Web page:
|• Total||18 km2 (7 sq mi)|
|Elevation||16 m (52 ft)|
|• Density||12,000/km2 (31,000/sq mi)|
|Time zone||IST (UTC+5:30)|
|Civic agency||Chennai Corporation|
Pallavaram (originally Pallava Puram) is a by residential locality in Chennai and a selection-grade municipality located in the Metropolitan city of Chennai. Pallavaram comes under Chennai district. It was a part of Alandur till August 2015 and after August 2015 a new taluk under the headquarters of Pallavaram was created. Now it is Pallavaram taluk and is located 17 kilometres from Anna Nagar. Pallavaram is known for its cantonment and bustling residential colonies. The neighbourhood is served by Pallavaram railway station of the Chennai Suburban Railway Network.
Pallavaram has a long history and has been inhabited since the Paleolithic Age. The city derives its name from the Pallava settlement of Pallavapuram of which it used to form a part. The cantonment and aerodrome were established during British rule. The British also carried out mining activities on Pallavaram Hill made of charnockite rock which is believed to have healing properties.
Pallavaram is considered to be one of the oldest inhabited places in South India. A major archaeological find was made in the year 1863 when the British archaeologist Robert Bruce Foote discovered a stone implement from the Paleolithic Age inside a ballast pit. Since then, a number of stone age artifacts have been uncovered. Most of these artifacts are currently lodged in the Egmore museum.
The present-day town of Pallavaram has its origins in the settlement of arshad which existed during the time of the 7th century Pallava king Mahendravarman I. The Pallavas have left titles in early Pallava script at the cave temple in Pallavaram which date back to 600 A.D. The remains of a cave shrine constructed by the Pallava ruler have been found at the spot where an Islamic dargah now stands.
Both the Mughal Empire and the British East India Company had their cantonments in Pallavaram. During the 17th century, Pallavaram remained dependent for sometime, upon the Portuguese colony of San Thome. During the 18th century, the British established a cantonment at Pallavaram, supplementary to the one at St. Thomas Mount. A wireless station was established in the early years of the 20th century. The Madras aerodrome was opened at Pallavaram in 1929. From the late 1930s onwards, Pallavaram formed one of the chief areas of Greater Madras.
The area of Pallavaram is divided into Zamin Pallavaram, Old Pallavaram and Cantonment Pallavaram
The Pallavaram periya eri (literally 'big lake'), once a sprawling water body covering about 189 acres, has shrunk to a small patch on the lines of a pond on one side and a hillock of garbage on the other. The dumping of garbage from all the 42 wards of the Pallavaram Municipality for nearly a decade is the main reason for the shrinkage of the water body. Nearly 25 acres had been lost to encroachments alone. The construction of Pallavaram–Thoraipakkam Road, a project initiated to connect Chennai Airport and Rajiv Gandhi Salai, had split the lake into two halves. The portion of the lake on the southern side of the road has completely been covered by garbage. On the northern side of the road, the discharge of sewage from commercial establishments and homes and also effluents from some of the leather manufacturing units in Nagalakeni has affected the quality of the water. This is one of the oldest Palaeolithic culture site.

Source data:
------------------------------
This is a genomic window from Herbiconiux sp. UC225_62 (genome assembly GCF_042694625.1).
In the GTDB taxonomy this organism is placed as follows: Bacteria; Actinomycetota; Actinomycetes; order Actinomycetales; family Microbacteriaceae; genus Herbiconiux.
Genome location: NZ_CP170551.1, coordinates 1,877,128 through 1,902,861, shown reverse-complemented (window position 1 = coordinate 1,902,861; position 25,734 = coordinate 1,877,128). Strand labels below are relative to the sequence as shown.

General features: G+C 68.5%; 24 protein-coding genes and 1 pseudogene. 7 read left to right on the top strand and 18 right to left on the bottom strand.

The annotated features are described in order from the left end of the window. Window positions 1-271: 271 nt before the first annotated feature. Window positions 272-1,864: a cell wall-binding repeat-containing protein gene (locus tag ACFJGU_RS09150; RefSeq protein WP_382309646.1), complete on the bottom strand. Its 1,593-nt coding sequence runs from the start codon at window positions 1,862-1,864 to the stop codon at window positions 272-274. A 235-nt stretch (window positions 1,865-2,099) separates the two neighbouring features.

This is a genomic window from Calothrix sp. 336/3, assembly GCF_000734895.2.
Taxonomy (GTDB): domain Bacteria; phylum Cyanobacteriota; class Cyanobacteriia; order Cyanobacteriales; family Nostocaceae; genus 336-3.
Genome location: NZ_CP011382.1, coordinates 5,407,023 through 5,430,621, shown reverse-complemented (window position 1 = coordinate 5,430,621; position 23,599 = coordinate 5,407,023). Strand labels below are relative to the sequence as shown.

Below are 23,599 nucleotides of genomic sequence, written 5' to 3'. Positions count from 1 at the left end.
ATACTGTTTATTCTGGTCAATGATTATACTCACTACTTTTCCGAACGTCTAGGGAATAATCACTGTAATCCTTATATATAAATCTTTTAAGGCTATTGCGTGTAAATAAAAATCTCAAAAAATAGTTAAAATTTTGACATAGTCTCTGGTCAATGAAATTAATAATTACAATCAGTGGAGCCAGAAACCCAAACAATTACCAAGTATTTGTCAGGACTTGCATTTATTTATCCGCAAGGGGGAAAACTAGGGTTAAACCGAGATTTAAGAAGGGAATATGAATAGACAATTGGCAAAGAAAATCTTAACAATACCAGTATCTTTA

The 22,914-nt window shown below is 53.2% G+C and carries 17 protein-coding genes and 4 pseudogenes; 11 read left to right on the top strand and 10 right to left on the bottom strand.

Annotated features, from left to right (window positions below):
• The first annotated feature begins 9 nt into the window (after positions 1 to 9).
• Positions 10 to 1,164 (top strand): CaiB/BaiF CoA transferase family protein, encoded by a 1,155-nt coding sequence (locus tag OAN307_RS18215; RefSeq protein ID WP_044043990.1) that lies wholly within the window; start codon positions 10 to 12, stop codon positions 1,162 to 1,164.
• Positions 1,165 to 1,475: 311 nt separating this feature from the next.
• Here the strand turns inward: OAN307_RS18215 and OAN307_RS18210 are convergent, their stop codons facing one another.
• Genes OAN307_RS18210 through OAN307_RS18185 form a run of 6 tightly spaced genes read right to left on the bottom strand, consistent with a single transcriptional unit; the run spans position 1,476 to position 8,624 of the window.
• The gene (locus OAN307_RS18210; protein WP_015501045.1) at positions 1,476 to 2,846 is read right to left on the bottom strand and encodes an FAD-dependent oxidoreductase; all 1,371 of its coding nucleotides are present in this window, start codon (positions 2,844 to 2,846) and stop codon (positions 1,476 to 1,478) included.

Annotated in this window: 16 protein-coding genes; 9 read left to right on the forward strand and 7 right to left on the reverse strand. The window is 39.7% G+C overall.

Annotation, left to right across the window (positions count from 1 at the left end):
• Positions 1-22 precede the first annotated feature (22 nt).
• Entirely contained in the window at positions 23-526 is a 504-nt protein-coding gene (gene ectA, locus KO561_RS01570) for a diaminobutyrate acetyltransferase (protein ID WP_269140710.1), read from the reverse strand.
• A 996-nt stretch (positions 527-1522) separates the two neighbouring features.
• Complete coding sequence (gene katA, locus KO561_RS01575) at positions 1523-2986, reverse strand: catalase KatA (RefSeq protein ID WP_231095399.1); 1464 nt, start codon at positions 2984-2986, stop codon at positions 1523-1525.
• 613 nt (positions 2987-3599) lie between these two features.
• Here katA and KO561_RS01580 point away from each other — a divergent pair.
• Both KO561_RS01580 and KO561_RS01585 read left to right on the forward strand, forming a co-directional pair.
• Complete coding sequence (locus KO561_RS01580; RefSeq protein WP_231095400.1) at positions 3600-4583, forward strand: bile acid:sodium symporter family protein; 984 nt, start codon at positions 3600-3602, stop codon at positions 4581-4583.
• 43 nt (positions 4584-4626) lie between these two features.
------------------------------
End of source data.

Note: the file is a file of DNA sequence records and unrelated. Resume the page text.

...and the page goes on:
During 2001-2011, Pallavaram registered a population growth of 50 percent with a 2011 population of 216,308.
Pallavapuram Municipal office is located at G.S.T. Road, Chromepet. It is very near to Chromepet Railway Station and M.I.T. Campus.
According to 2011 census, Pallavaram had a population of 215,417 with a sex-ratio of 996 females for every 1,000 males, much above the national average of 929. A total of 22,258 were under the age of six, constituting 11,253 males and 11,005 females. Scheduled Castes and Scheduled Tribes accounted for 15.88% and .48% of the population respectively. The average literacy of the city was 83.27%, compared to the national average of 72.99%. The city had a total of 56,135 households. There were a total of 81,669 workers, comprising 164 cultivators, 468 main agricultural labourers, 906 in house hold industries, 73,547 other workers, 6,584 marginal workers, 116 marginal cultivators, 65 marginal agricultural labourers, 326 marginal workers in household industries and 6,077 other marginal workers. As per the religious census of 2011, Pallavaram (M + OG) had 84.25% Hindus, 6.37% Muslims, 8.4% Christians, 0.04% Sikhs, 0.03% Buddhists, 0.14% Jains, 0.77% following other religions and 0.01% following no religion or did not indicate any religious preference.
- Muthiah, Pg 129
- Muthiah, Pg 128
- "A vantage point-of-view". The Hindu. thehindu.com. 25 September 2012. Retrieved 16 Oct 2012.
- Manikandan, K. (2 July 2012). "The slow death of Pallavaram periya eri". The Hindu. Chennai: The Hindu. Retrieved 14 Jul 2012.
- Kalyanaraman, M. (25 October 2011). "Migration Spurs Suburban Sprawl". The Times of India. Chennai: The Times Group. Retrieved 25 Oct 2011.
- "About Municipality". Municipality.tn.gov.in. Retrieved 24 June 2018.
- "Census Info 2011 Final population totals". Office of The Registrar General and Census Commissioner, Ministry of Home Affairs, Government of India. 2013. Retrieved 26 January 2014.
- "Census Info 2011 Final population totals - Pallavaram". Office of The Registrar General and Census Commissioner, Ministry of Home Affairs, Government of India. 2013. Retrieved 26 January 2014.
- "Population By Religious Community - Tamil Nadu" (XLS). Office of The Registrar General and Census Commissioner, Ministry of Home Affairs, Government of India. 2011. Retrieved 13 September 2015.
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